Office real estate: when the outskirts become an opportunity
To get closer to their employees, to control costs or to reinvent themselves in a new, optimized environment, companies no longer hesitate to move to outlying urban areas.
How to adapt today’s offices to tomorrow’s world?
This topic is regularly the subject of prospective studies to enable companies to anticipate and make evolve their workspaces. It has become even more strategic in recent months. Nicole Weber, Head of Advisory & Transaction Services Switzerland, CBRE analyses: “Some companies are looking for larger premises because they operate in a very dense environment and need to space people out. Others, betting on the development of home working, plan to take less space but qualitative sq m.” This development could lead to the emergence of “showcase” office premises. These are (re)thought spaces in which to develop a corporate culture and sense of belonging, encourage innovation and collaborative work, gain flexibility… but also invent new forms of mobility!
Office spaces : the city centre less attractive?
Although the city centres, the famous Central Business Districts (CBD) of major European and international metropolises such as Geneva, are still very popular among companies of all sizes, they no longer have a monopoly on attractiveness. Previously preferred for their premium location, able to bring together users from different locations in a central building, these CBD districts could be challenged by new zones as we observe a large development of teleworking, having a strong impact on commuting. Why contributing to commuting between the city center and the outskirts, when the company could get closer to its employees and optimize cost?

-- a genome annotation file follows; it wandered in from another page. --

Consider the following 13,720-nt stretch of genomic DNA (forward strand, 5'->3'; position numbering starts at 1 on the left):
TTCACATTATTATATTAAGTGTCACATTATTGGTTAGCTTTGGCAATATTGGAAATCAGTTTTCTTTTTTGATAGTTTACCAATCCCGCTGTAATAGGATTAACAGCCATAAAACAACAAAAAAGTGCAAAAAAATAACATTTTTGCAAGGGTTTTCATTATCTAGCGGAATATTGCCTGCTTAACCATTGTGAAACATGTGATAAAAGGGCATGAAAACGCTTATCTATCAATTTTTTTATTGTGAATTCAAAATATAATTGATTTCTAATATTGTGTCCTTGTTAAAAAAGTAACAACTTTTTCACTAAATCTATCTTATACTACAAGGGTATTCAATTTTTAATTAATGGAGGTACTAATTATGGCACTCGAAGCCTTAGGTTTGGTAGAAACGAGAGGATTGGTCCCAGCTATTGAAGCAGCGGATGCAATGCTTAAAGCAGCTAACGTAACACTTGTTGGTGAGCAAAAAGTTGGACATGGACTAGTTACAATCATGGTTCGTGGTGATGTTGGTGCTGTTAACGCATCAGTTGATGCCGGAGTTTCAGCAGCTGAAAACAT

The emergence of new urban centres
The idea of a less centralized but networked company that would set up its office premises in peripheral or suburban areas as close as possible to residential zones (Plan-Les-Ouates, Carouge and Lancy…) emerges. Only strategic premises would remain in the heart of the city, reduced in terms of space but enriched with new functionalities. A movement of relocation and proximity already observed in the private sphere, which now overflows into the business world thanks to the mitigation of the boundaries between personal and professional life.
“What image will companies want to convey to their customers through their office premises? Will it be necessary to spin off sites on the outskirts of large cities to reduce commuting or refocus on better equipped and connected city centers? “This is the challenge covered by the study, 2030 The Odyssey of the Workspace, published in early 2020 by Colliers International. It sets out five possible development scenarios. Among them, the advent of a society in environmental transition that welcomes large companies, for reasons of ecology and economy, in new peri-urban areas, in campus format.
New generation office premises
Spaces “located in the immediate vicinity of communication nodes (…) and public transportation networks” to reduce the carbon footprint due to commuting. A virtuous and collaborative vision that could be extended, according to the Colliers study, by an environment structured for the well-being of employees within each building. How can this be achieved? “Through the use of more diversified spaces designed to meet the occupiers’ needs, (…) through the development of flexible layout solutions and the rebalancing of premises (…) in favor of userfriendliness. »
A vision of the future perfectly translated “in the real life (IRL)” by Origami office building in Lancy, which already anticipates and accompanies these ongoing developments through the creation of multifaceted workspaces to be discovered.